It’s a sign of how badly things are going for Barack Obama on the make-or-break issue of his tenure that the president delivered yesterday’s prime time health care address in a forum traditionally reserved for national crises. But with public disapproval of the president’s handling of health care rising to an all-time high of 52 percent, and with even Democrats fleeing from the government insurance “public option” that had been a centerpiece of the president’s health care vision, Obama’s speech before a joint session of Congress was crisis management in all but name.
Judged on style, the speech, polished and capably delivered, was typical Obama. On many of the broad points, too, there was little that was contentious. The president called for a health care plan that would offer more security to those who already have health insurance; provide it to those who don’t; and slow the runaway costs for health care for individuals and at the government level.
Obama was also effective in discussing the problems of the current health care system. He pointed out that the United States already spends more than 1½ times more per person on health care than any other country, with dubious results; that insurance premiums have risen three times faster than wages; and that the “skyrocketing costs” for government programs like Medicare and Medicaid pose serious problems for the country down the road. So far, so unobjectionable.
And then the president faltered: He got specific.
If one aim of the president’s speech was to foster a broad consensus on health care, it failed resoundingly. What Obama offered instead was a laundry list of items favored by the partisan Left and strenuously opposed by large parts of the country. For the first time, the president made clear just what ObamaCare would entail. For those not already in the president’s ideological corner, there was little to like.
A case in point was Obama’s unqualified support for the public option. Despite dwindling support for this measure in the ranks of his own party – 23 Blue Dog Democrats in the House have said that they would oppose a bill with the public option, and others have signaled that they would follow suit – Obama came out strongly in favor of a government insurance program that would “compete” with private insurers. As he has in past speeches, Obama sought to downplay claims that a public option would force Americans into a government program. He insisted that “no one would be forced to choose it, and it would not impact those of you who already have insurance.”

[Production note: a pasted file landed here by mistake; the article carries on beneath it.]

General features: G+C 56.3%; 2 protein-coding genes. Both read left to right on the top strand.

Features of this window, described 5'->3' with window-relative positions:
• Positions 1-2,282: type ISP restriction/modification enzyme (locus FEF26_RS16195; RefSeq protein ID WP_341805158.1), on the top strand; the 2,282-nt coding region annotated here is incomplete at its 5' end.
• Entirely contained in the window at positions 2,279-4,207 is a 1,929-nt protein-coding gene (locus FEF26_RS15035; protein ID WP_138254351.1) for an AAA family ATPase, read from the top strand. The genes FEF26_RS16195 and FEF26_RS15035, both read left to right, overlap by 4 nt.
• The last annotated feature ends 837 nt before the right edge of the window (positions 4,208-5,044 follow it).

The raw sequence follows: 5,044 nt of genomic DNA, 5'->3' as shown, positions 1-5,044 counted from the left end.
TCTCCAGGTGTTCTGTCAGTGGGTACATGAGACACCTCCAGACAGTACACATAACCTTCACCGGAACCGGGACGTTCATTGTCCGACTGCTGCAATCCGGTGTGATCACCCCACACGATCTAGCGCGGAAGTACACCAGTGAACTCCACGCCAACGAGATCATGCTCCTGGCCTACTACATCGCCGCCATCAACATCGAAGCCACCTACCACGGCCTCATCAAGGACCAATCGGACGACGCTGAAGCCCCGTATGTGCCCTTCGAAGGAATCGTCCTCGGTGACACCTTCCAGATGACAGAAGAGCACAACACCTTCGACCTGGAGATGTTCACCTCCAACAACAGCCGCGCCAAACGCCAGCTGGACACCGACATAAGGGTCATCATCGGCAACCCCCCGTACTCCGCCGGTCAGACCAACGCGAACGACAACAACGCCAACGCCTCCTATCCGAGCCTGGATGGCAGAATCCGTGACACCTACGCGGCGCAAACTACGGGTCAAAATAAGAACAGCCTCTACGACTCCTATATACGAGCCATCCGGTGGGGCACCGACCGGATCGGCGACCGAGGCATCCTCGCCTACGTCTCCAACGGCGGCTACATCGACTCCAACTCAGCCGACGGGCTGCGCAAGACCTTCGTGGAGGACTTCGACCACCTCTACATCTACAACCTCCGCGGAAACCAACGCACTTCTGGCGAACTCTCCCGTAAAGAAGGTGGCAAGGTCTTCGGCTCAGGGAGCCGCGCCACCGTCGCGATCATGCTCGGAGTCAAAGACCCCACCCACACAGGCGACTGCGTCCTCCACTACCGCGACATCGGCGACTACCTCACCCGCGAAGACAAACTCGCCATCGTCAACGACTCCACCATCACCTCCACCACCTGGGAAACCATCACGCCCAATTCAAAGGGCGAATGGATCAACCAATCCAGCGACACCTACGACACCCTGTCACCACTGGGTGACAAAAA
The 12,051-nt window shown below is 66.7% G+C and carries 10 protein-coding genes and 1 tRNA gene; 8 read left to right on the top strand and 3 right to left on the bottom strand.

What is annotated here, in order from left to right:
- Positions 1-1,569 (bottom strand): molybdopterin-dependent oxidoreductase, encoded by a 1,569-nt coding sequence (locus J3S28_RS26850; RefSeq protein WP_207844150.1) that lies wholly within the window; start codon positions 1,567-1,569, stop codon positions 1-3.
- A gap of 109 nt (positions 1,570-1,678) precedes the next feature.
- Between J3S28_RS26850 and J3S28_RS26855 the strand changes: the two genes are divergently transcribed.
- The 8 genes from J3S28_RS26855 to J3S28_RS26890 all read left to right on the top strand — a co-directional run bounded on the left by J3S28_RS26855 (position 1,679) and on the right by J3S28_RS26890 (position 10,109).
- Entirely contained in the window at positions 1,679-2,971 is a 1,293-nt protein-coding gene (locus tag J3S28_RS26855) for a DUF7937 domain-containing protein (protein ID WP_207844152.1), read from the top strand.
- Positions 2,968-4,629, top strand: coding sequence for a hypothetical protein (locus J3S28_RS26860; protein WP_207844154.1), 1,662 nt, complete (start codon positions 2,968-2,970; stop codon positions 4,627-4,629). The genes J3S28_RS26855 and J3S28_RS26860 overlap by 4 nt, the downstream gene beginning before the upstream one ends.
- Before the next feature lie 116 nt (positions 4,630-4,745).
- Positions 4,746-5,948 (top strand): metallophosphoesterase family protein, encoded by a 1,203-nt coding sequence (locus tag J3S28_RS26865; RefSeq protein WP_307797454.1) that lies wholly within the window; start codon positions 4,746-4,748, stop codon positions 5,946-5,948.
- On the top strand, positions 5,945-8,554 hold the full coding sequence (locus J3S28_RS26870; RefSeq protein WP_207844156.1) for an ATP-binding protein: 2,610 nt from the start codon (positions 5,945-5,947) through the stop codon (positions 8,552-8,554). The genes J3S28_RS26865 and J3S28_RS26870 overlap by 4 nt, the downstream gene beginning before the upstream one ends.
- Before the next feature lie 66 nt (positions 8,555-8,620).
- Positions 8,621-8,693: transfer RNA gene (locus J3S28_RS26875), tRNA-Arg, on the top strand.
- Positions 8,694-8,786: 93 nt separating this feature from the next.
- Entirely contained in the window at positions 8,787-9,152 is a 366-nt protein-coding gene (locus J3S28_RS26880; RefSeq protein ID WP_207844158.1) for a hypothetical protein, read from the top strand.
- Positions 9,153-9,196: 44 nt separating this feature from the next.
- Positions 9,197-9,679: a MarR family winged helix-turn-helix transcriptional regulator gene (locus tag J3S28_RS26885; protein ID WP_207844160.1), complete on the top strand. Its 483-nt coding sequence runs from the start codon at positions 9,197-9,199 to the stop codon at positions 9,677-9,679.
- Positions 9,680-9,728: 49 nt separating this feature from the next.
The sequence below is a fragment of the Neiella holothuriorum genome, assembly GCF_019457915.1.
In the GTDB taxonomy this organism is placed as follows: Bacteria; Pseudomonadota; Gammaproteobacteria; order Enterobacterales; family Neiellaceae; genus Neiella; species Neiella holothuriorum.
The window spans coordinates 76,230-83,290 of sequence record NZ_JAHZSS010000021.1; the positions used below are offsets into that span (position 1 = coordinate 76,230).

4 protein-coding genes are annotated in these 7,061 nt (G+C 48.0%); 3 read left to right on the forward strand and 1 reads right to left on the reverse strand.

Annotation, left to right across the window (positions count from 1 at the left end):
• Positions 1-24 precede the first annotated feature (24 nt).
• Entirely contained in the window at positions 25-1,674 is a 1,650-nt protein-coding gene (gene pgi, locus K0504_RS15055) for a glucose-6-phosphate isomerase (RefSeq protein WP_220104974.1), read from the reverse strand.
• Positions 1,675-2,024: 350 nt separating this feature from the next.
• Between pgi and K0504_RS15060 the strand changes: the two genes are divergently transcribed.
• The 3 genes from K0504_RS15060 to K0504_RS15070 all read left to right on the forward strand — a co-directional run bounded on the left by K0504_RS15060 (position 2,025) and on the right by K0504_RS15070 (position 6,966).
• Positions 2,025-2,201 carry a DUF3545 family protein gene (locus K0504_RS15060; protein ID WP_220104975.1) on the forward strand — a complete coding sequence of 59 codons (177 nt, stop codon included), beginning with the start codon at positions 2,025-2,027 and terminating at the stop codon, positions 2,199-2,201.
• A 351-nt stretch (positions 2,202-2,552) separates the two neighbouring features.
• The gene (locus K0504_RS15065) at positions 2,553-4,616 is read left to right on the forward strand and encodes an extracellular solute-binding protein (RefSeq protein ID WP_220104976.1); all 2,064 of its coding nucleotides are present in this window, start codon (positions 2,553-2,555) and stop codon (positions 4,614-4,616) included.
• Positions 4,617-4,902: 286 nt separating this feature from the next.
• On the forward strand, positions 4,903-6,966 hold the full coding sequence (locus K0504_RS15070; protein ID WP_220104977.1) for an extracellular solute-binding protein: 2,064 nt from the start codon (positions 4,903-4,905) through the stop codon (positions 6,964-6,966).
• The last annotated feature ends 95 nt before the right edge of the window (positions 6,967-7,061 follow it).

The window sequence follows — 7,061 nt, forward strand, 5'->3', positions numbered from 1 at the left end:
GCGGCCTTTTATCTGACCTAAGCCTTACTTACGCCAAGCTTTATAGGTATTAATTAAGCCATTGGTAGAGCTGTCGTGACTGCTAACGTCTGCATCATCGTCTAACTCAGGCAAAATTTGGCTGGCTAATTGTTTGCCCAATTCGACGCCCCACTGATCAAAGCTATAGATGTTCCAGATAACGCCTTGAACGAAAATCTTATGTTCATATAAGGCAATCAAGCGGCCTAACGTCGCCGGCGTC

But that promise runs counter to projections, including a widely cited study by the Lewin group, that the public option would cause 119 million people to lose their private coverage and force them into the government program. Because a government plan could rely on taxpayer funds, it could operate at a loss and afford itself a competitive advantage against private insurers. These insurers would have little choice but to hike premiums or go out of business. In this way, even those who already have private insurance could lose it if a public option is passed.
To his partial credit, Obama tried to speak to these concerns. He explained that, in his plan, taxpayers would not be subsidizing the public option. “I have insisted that like any private insurance company, the public insurance option would have to be self-sufficient and rely on the premiums it collects,” the president declared.
All well and good. Unfortunately, the long track record of government programs in sponging public funds suggests that this promise is not to be trusted. Take Medicare, a model for the public option that was devised under similar pretexts. When it was first created in 1965, premiums paid for 50 percent of the cost of physician services. That number has since fallen by half. Today, taxpayers are stuck with the bill. To pretend that there is no risk of the same result with the public option is to ignore history.